The Costantinides et al’s Systematic Review’s search found 144 references within the dental literature, summarily dismissed 117 as duplicates (117 duplicates?), added one reference manually, dismissed 18 because they did not have full text copies and removed seven more as “inadequate” for various reasons.1 Then, after reviewing the 3 remaining articles, they concluded: “The scientific evidence does not support the usefulness in clinical practice of the jaw-tracking devices to diagnose temporomandibular disorders because their diagnostic reliability is poor.” Although this conclusion regarding all TMDs is technically correct on its face, it cleverly switches its indictment from the evaluation of just TMJ internal derangements (as the title indicates) to the complete diagnosis of all temporomandibular disorders. Their true statement can also be made with respect to MRI, CBCT and all other TMD diagnostic approaches, since no single device or technique can accurately diagnose all TMD. Neither the RDC/TMD nor the DC/TMD can accurately diagnose all cases of TMD.4–6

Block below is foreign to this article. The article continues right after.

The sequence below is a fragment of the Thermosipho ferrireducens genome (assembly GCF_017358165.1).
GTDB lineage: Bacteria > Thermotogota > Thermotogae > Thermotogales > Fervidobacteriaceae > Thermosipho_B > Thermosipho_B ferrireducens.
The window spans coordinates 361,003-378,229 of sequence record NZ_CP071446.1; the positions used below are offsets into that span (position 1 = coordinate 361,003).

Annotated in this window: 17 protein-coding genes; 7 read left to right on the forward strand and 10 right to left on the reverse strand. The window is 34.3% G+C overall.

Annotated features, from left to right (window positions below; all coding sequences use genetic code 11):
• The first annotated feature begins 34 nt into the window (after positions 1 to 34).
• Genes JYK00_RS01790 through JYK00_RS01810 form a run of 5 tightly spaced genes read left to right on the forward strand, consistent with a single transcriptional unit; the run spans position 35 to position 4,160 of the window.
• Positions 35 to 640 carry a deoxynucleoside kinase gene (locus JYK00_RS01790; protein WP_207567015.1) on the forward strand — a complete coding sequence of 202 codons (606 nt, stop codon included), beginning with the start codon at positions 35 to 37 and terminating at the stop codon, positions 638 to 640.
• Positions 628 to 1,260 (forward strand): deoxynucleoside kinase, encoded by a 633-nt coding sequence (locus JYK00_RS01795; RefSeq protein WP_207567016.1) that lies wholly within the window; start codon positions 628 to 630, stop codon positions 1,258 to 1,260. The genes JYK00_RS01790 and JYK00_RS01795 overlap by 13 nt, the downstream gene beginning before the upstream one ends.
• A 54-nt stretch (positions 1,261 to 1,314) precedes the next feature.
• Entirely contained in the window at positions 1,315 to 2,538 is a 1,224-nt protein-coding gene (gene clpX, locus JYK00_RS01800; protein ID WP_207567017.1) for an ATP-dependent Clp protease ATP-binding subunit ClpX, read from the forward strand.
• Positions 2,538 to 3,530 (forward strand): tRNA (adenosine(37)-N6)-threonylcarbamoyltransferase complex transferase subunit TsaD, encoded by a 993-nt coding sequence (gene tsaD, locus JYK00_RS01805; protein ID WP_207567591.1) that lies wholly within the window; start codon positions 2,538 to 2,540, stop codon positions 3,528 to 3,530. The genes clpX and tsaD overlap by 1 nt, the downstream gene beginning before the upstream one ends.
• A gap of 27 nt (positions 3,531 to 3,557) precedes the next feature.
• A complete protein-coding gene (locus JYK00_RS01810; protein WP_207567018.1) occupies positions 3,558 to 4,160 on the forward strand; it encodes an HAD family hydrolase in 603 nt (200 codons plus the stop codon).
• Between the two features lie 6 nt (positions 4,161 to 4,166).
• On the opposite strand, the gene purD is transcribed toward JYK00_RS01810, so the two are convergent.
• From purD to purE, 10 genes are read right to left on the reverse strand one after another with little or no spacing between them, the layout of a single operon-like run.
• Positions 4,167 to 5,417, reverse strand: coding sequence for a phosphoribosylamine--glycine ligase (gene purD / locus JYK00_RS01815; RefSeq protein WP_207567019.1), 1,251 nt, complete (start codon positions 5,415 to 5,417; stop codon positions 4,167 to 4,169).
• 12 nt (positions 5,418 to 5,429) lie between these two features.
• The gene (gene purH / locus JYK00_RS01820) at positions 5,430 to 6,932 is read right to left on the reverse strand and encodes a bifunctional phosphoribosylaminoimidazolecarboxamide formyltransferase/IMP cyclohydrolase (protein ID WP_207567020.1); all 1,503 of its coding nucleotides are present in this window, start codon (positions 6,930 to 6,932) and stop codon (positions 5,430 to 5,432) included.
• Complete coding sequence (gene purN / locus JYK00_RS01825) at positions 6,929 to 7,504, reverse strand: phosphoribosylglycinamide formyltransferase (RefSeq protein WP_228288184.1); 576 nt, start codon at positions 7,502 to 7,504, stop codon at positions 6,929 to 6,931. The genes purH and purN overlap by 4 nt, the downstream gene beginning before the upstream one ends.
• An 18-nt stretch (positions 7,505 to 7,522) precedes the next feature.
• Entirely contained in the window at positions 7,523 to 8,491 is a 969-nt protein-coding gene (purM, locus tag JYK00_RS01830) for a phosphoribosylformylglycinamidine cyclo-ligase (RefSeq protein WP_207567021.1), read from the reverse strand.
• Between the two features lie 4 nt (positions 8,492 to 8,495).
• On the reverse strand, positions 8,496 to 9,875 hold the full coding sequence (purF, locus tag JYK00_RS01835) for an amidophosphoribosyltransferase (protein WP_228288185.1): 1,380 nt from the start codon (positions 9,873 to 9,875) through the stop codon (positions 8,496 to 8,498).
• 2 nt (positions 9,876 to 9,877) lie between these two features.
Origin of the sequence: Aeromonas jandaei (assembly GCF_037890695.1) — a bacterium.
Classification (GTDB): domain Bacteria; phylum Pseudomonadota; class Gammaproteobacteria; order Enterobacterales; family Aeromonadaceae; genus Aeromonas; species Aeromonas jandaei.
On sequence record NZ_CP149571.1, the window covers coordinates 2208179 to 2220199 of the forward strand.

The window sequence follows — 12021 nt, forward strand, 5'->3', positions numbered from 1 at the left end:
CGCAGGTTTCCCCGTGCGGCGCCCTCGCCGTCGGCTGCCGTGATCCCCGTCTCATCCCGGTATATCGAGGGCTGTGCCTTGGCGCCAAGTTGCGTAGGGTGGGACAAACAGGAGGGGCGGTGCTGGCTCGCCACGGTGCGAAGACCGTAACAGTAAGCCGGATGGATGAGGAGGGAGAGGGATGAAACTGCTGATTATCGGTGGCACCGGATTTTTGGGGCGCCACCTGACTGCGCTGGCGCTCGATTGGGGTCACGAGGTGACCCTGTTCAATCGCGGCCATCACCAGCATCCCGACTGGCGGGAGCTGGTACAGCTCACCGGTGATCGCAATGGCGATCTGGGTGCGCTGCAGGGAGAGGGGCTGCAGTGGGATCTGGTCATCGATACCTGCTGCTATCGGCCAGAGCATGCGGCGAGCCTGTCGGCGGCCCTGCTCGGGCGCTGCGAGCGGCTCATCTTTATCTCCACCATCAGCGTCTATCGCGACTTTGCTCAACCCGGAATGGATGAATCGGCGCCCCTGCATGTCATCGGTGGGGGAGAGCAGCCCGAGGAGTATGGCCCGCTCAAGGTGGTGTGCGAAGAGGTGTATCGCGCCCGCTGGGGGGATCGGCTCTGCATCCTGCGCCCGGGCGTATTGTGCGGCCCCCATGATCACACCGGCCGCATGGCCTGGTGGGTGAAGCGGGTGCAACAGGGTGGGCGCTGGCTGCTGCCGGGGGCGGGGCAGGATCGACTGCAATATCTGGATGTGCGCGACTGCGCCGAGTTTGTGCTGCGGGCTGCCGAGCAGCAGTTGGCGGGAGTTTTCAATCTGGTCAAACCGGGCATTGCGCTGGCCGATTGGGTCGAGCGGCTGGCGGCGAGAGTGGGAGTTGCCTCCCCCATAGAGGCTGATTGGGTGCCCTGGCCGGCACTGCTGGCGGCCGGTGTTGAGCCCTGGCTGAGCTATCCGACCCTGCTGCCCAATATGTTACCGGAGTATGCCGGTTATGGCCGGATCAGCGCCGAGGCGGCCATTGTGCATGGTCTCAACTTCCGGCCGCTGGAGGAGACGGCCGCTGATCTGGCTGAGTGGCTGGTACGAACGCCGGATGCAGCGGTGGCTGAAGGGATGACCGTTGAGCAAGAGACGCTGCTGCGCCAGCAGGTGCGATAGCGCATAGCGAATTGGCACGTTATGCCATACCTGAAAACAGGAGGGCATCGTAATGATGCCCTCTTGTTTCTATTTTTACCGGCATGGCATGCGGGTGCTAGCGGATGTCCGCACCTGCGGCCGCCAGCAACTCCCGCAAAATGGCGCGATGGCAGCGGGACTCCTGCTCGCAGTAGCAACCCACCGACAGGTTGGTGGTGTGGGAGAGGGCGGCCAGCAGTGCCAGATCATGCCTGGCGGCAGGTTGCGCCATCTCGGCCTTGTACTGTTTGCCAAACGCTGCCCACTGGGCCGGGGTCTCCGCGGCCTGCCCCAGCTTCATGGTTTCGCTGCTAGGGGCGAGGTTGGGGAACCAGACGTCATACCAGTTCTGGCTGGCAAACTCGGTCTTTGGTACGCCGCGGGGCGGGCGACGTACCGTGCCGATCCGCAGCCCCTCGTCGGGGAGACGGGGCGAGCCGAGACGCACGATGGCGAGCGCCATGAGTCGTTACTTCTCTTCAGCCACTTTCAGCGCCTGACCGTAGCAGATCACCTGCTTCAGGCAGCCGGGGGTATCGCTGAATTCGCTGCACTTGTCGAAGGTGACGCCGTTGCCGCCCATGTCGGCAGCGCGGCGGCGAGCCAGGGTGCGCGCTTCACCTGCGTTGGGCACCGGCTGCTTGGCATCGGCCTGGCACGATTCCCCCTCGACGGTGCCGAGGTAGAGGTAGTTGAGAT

To their credit, the authors did recognize that the three articles they chose to include in their review all projected a high risk of bias. Consequently, by their own admission, they obviously ignored 98 % of the literature upon which any conclusions could be based, but managed to find three highly biased articles to support their conclusion that jaw tracking has no value in TMD diagnosis. It is clear that these authors are not aware that Jaw Tracking has unique value beyond just detecting internal derangements of the TMJ.

Regarding the three references that were reviewed, two of the cited references were published auf Deutsch and neither of them condemns axiographic measurements as having no usefulness in the diagnosis of TMD. Most likely those two publications were written with an understanding that TMD cannot be diagnosed by any single device. With respect to the third article by Manfredini et al, they only compared the agreement between MRI and Kinesiography for detecting internal derangements, not for diagnosis of TMD. Manfredini et al were also accused by the manufacturer of using the K6 Jaw Tracker contrary to its published indications for use.7 This Systematic Review could be better described as a Systematic Attack against the use of all jaw tracking devices and provided no unbiased support from within the scientific literature for its conclusion. In point of fact, the majority of the disregarded scientific literature strongly disagrees with their conclusions and most often describes significant benefits from the application of Jaw Tracking to patients suffering from TMD.